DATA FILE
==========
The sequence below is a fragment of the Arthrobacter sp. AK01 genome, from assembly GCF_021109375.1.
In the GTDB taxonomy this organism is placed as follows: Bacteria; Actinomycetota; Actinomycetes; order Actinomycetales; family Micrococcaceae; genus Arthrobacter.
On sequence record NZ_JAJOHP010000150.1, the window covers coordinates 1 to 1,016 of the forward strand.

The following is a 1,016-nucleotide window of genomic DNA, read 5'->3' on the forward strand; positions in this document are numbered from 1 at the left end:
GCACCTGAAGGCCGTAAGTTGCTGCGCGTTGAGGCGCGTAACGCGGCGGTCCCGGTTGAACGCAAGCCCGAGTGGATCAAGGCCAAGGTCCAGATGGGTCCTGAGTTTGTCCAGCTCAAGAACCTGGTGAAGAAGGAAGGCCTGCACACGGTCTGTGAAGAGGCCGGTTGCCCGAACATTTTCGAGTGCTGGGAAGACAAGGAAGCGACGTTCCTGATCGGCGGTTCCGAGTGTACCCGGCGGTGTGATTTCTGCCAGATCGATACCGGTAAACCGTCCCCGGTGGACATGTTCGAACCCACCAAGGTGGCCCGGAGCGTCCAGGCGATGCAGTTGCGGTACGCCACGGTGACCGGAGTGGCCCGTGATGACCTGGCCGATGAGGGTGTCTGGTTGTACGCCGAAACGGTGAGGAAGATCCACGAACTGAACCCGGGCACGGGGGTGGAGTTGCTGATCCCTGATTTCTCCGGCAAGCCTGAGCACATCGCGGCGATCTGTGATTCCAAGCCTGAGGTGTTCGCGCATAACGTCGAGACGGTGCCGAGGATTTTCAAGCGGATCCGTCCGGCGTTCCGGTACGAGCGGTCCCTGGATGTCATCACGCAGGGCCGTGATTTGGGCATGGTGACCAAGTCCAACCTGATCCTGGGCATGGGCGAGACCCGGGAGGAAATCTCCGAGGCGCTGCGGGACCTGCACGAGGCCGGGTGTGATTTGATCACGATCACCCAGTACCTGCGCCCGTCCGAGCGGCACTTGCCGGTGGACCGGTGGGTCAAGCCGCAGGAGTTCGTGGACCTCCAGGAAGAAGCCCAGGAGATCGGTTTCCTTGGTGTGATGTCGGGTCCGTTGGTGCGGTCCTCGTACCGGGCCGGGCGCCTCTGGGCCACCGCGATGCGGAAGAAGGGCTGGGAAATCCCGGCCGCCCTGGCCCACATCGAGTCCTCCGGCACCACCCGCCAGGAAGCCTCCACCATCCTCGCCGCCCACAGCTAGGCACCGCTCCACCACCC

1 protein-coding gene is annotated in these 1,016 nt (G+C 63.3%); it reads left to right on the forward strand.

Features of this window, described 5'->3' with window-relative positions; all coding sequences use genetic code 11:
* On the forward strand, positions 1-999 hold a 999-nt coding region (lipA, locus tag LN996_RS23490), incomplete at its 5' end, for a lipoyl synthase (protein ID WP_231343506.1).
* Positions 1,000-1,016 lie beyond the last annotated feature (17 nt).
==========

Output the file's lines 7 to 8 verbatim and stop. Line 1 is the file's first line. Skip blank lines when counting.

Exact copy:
Features of this window, described 5'->3' with window-relative positions; all coding sequences use genetic code 11:
* On the forward strand, positions 1-999 hold a 999-nt coding region (lipA, locus tag LN996_RS23490), incomplete at its 5' end, for a lipoyl synthase (protein ID WP_231343506.1).